The campus of Morehouse sits less than two miles south of Morris Brown College but it may as well be a different city. The building's red-brick neoclassical buildings are well-kept and its lawns well-manicured. While Morris Brown is bereft of students, Morehouse is abuzz with activity. The problems plaguing Morris Brown, though, have struck Morehouse — one of the most prestigious HBCUs in the nation who has produced grads Martin Luther King Jr, director Spike Lee and actor Samuel L. Jackson among its long, storied past.
A presidential executive order, Wilson says, should focus on preparing HBCUs for the new economy with investments in science, technology, engineering and math (STEM) programs. Wilson believes many HBCUs will close in the coming decades in a natural response to market forces, as all-women's colleges have dwindled in number in the last 40 years.
"Our job is to make sure that Morehouse is around when that happens," said Wilson.
For Michael Hall, a center on the Morehouse basketball team and Harvard University transfer, Morehouse and other HBCUs still serve a critical role in shaping young black Americans to prepare for a world that was largely made without them. "It teaches us a lot about our culture," Hall told NBC News.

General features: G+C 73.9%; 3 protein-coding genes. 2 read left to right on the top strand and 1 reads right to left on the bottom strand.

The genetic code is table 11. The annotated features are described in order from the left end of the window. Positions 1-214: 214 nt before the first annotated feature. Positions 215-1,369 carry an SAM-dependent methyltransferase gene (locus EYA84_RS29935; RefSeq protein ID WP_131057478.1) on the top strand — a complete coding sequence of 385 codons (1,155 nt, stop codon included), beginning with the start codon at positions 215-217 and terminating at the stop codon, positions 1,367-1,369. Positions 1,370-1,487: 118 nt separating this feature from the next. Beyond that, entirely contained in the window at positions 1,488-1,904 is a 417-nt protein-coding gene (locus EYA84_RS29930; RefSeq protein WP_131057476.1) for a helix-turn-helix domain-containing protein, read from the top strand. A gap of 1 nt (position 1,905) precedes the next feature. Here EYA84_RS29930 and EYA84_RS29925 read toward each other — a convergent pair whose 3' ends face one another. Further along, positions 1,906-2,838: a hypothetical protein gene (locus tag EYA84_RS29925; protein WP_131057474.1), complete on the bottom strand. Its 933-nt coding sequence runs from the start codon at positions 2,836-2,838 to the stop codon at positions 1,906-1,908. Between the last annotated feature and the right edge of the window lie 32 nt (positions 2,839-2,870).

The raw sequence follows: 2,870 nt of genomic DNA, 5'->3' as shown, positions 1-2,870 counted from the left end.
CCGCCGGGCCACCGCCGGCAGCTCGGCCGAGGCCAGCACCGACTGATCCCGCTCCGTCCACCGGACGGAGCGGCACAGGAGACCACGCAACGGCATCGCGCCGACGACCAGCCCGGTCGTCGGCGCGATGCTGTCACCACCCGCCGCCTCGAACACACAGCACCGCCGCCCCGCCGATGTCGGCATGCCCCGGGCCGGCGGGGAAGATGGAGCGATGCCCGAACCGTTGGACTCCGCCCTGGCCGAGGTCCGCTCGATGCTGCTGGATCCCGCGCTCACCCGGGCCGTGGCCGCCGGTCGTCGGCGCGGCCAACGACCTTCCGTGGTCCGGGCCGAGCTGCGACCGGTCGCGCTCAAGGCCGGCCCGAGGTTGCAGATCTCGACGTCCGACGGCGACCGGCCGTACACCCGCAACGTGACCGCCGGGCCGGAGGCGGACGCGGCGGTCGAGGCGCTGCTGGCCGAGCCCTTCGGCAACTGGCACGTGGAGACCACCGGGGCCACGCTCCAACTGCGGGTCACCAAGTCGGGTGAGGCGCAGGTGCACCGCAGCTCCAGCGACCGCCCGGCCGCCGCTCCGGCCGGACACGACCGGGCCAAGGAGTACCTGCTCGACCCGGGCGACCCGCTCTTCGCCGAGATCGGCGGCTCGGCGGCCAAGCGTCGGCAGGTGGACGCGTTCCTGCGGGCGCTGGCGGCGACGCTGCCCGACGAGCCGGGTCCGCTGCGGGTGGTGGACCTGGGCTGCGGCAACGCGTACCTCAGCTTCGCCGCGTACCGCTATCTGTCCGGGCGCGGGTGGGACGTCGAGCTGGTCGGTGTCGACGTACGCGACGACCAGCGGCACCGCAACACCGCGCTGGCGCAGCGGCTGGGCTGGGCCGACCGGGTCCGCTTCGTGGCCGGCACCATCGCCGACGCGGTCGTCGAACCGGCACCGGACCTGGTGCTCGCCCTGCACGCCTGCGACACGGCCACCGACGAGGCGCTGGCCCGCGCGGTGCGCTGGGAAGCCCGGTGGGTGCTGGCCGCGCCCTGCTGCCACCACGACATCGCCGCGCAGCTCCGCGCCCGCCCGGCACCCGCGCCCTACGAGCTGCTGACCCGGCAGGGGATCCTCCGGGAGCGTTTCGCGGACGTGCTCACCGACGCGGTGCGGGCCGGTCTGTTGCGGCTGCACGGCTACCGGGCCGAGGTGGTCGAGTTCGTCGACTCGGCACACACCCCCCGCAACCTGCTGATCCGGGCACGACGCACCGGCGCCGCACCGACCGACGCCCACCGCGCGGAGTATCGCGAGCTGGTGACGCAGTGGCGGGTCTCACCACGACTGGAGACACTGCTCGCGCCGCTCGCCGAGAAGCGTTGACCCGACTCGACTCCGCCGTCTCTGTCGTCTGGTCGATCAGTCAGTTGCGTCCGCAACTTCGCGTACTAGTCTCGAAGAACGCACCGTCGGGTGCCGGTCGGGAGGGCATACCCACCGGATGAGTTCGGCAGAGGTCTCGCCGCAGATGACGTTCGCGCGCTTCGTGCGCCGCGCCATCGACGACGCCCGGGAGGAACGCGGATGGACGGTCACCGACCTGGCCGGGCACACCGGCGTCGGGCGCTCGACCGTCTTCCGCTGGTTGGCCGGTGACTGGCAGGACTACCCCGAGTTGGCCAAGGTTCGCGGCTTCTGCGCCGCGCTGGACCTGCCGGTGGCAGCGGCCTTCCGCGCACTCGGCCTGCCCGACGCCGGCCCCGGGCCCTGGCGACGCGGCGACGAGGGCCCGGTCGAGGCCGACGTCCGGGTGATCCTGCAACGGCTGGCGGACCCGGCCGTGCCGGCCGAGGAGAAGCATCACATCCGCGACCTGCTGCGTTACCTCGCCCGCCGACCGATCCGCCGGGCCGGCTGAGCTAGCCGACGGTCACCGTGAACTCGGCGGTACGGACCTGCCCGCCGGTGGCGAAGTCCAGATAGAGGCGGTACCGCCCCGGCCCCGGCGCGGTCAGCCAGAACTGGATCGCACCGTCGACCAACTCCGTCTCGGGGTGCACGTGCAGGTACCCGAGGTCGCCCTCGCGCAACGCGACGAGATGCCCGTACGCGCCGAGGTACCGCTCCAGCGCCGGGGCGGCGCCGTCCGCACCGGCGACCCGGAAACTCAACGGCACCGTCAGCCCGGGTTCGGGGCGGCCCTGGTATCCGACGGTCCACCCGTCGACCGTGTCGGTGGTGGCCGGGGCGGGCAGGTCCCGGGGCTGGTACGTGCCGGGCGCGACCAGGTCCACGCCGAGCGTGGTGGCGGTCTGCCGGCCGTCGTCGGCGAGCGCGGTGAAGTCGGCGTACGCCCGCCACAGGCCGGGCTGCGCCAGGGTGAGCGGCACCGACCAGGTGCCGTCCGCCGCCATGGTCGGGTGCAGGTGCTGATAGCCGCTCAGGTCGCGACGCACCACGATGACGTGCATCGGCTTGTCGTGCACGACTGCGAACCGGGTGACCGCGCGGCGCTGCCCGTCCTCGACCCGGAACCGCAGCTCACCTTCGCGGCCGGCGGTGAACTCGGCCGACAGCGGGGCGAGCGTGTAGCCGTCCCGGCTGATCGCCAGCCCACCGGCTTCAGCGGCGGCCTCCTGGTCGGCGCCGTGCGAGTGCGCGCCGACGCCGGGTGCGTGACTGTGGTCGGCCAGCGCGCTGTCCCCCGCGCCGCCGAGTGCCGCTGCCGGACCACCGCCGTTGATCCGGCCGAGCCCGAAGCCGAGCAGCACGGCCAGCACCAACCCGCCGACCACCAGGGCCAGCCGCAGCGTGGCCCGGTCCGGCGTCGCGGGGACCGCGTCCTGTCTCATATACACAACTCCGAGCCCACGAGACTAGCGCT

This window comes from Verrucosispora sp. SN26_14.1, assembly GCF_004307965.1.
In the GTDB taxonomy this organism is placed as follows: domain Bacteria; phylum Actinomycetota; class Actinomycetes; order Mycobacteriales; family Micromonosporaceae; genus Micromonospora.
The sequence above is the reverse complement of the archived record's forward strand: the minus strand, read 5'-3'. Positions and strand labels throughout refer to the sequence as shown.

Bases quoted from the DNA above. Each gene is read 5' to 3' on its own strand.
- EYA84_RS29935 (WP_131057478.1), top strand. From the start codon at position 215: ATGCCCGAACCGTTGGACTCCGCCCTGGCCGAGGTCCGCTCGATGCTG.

Hall says social justice movements, like Black Lives Matter, and others have flourished in recent years at HBCUs, similar to the crucial role they played in the Civil Rights Era.
"In 2017, we still need this safe space in America," Matthew Tyler, a senior, told NBC News.
An Uncertain but Hopeful Future
On a recent afternoon, Joseph Parker was one of just a handful of students walking the campus of Morris Brown. Except for a small college tour nearby, the campus appeared already closed for business.
Parker says he is proud to be at the historic institution, even if it's iconic buildings have fallen in disrepair.
"I decided to come to this school because it's affordable and it's a family-oriented school," Parker told NBC News. "Everybody wants to see you grow and they're trying their best. They're pushing forward."
President Pritchett shares Parker's remarkable optimism and speaks in grandiose language of the college's future. He said he imagines that in five years, the school will have more than a thousand students and speaks of raising $100 million over the next decade to re-build and expand.
He hopes the school can serve as a feeder for the hospitality industry that is booming in the area, in large part due to construction of Mercedes Benz stadium, the new home of the NFL's Atlanta Falcons that will open in August and that stands a half mile from campus.
"I don't see this as a disaster," said Pritchett. "I see this as an opportunity to really be a game changer."
Daniel A. Medina
Ron Allen is an NBC News correspondent based in New York.